Wednesday, April 8, 2020

Face Masks & the Deaf Community

The push to wear face masks has created a new challenge for the deaf community: Lip-reading becomes impossible and facial expressions are partially hidden. CBS-2 has a video report from Chicago (or read the story here).

On this date in 1864

It was on this date, April 8, 1864, that President Abraham Lincoln signed the charter to establish Gallaudet University.

Monday, April 6, 2020

ASL on Zoey's Playlist

Below is a bit of the ASL dance performance last night on NBC's show Zoey's Extraordinary Playlist. It was put together with the help of Deaf West Theater.

Sunday, April 5, 2020

This was the day that Helen Keller made her breakthrough

It was on this day, April 5, during the year 1887 when Helen Keller grasped the meaning of the word “water” as spelled out in the manual alphabet with the help of her teacher Anne Sullivan. Her blind and deaf pupil had learned to memorize words but failed to connect the words to their meanings. When Anne took Helen to an old pump house, Helen, she finally understood that everything has a name. Sullivan put Helen’s hand under the stream and began spelling “w-a-t-e-r” into her palm, first slowly, then more quickly.

Keller later wrote in her autobiography, The Story of My Life:
As the cool stream gushed over one hand she spelled into the other the word water, first slowly, then rapidly. I stood still, my whole attention fixed upon the motions of her fingers. Suddenly I felt a misty consciousness as of something forgotten–-a thrill of returning thought; and somehow the mystery of language was revealed to me. I knew then that ‘w-a-t-e-r’ meant the wonderful cool something that was flowing over my hand. That living word awakened my soul, gave it light, hope, joy, set it free! There were barriers still, it is true, but barriers that could in time be swept away.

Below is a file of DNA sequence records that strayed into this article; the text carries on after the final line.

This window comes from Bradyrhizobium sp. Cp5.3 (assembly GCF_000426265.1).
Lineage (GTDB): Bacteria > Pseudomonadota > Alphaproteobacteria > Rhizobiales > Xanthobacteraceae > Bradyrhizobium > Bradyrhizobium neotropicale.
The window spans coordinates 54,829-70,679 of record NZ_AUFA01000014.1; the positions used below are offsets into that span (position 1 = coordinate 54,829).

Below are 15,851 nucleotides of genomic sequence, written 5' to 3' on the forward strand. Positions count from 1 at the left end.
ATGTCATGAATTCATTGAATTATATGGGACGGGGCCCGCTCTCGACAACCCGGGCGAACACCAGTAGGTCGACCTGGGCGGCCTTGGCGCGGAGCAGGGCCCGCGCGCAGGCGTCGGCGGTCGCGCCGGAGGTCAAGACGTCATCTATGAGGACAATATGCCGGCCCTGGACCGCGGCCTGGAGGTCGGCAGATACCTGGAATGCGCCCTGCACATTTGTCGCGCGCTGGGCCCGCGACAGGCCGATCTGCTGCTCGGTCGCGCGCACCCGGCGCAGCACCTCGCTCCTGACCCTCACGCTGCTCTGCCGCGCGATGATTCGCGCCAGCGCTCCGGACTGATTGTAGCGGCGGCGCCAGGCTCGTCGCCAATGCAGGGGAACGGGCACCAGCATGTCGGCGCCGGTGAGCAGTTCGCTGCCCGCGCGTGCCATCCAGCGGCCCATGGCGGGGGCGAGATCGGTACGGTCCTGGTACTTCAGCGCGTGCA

Here's a video about Helen Keller (no captions).

Friday, April 3, 2020

Zoey meets Deaf West

The NBC show Zoey’s Extraordinary Playlist worked with LA's Deaf West Theatre to create Sunday night's episode of the musical series. Deaf West's Sandra Mae Frank is guest star and is joined by other deaf performers. In the episode, Zoey meets the daughter of her dad’s caregiver. Even though the woman is deaf she can understand her "heart song." The title character has the ability to hear the innermost thoughts of people around her—but it is expressed through popular songs and big dance numbers. Below is a video sneak peek. Read more about how the episode came about here.

Thursday, April 2, 2020

College student makes masks for the deaf

Ashley Lawrence is studying education for the deaf and hard of hearing at Eastern Kentucky University and has come up with a way to help the community during the Coronavirus outbreak. She tells LEX-18:
We're trying different things to for people with cochlear implants and hearing aids if they can't wrap around the ears. We're making some that have around the head and around the neck. For anyone who uses speech reading, lip reading, anybody like that. And people who are profoundly deaf who use ASL as their primary mode of communication. ASL is very big on facial expressions and it is part of the grammar.
Read more here.

Saturday, March 28, 2020

Leaving students behind in the rush to go online

Digital Trends reports "The rapid migration to virtual classes has forced disabled students into using websites and apps that were never designed to accommodate them." Read the full story here.